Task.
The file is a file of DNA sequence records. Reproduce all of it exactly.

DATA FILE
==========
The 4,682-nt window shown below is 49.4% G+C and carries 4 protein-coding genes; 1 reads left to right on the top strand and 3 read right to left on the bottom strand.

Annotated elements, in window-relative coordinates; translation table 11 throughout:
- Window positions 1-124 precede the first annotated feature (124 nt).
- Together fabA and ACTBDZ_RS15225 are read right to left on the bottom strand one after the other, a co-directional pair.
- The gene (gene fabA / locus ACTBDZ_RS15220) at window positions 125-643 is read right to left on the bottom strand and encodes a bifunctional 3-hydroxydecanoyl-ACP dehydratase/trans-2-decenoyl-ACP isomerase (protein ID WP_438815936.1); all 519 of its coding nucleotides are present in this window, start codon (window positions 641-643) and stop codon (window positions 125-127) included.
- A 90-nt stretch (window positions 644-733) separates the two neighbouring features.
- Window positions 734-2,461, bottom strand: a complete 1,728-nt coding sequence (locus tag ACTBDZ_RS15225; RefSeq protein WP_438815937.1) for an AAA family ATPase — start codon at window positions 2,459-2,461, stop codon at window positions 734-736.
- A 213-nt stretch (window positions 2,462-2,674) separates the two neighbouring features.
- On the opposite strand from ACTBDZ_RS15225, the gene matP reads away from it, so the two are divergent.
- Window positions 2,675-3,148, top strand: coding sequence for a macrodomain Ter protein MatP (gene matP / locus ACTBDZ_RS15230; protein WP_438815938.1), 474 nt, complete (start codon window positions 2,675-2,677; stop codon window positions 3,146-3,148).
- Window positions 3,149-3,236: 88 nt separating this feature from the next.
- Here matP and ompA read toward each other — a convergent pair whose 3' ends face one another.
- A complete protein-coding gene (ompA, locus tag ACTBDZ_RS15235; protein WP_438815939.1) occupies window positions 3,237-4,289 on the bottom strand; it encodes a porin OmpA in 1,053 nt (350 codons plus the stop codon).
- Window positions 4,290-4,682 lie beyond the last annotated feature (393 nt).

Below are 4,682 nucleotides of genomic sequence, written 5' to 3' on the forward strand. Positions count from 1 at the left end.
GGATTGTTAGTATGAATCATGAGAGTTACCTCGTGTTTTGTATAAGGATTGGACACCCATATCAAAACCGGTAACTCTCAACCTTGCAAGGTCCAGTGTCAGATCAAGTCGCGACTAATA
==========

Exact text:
The 4,682-nt window shown below is 49.4% G+C and carries 4 protein-coding genes; 1 reads left to right on the top strand and 3 read right to left on the bottom strand.

Annotated elements, in window-relative coordinates; translation table 11 throughout:
- Window positions 1-124 precede the first annotated feature (124 nt).
- Together fabA and ACTBDZ_RS15225 are read right to left on the bottom strand one after the other, a co-directional pair.
- The gene (gene fabA / locus ACTBDZ_RS15220) at window positions 125-643 is read right to left on the bottom strand and encodes a bifunctional 3-hydroxydecanoyl-ACP dehydratase/trans-2-decenoyl-ACP isomerase (protein ID WP_438815936.1); all 519 of its coding nucleotides are present in this window, start codon (window positions 641-643) and stop codon (window positions 125-127) included.
- A 90-nt stretch (window positions 644-733) separates the two neighbouring features.
- Window positions 734-2,461, bottom strand: a complete 1,728-nt coding sequence (locus tag ACTBDZ_RS15225; RefSeq protein WP_438815937.1) for an AAA family ATPase — start codon at window positions 2,459-2,461, stop codon at window positions 734-736.
- A 213-nt stretch (window positions 2,462-2,674) separates the two neighbouring features.
- On the opposite strand from ACTBDZ_RS15225, the gene matP reads away from it, so the two are divergent.
- Window positions 2,675-3,148, top strand: coding sequence for a macrodomain Ter protein MatP (gene matP / locus ACTBDZ_RS15230; protein WP_438815938.1), 474 nt, complete (start codon window positions 2,675-2,677; stop codon window positions 3,146-3,148).
- Window positions 3,149-3,236: 88 nt separating this feature from the next.
- Here matP and ompA read toward each other — a convergent pair whose 3' ends face one another.
- A complete protein-coding gene (ompA, locus tag ACTBDZ_RS15235; protein WP_438815939.1) occupies window positions 3,237-4,289 on the bottom strand; it encodes a porin OmpA in 1,053 nt (350 codons plus the stop codon).
- Window positions 4,290-4,682 lie beyond the last annotated feature (393 nt).

Below are 4,682 nucleotides of genomic sequence, written 5' to 3' on the forward strand. Positions count from 1 at the left end.
GGATTGTTAGTATGAATCATGAGAGTTACCTCGTGTTTTGTATAAGGATTGGACACCCATATCAAAACCGGTAACTCTCAACCTTGCAAGGTCCAGTGTCAGATCAAGTCGCGACTAATA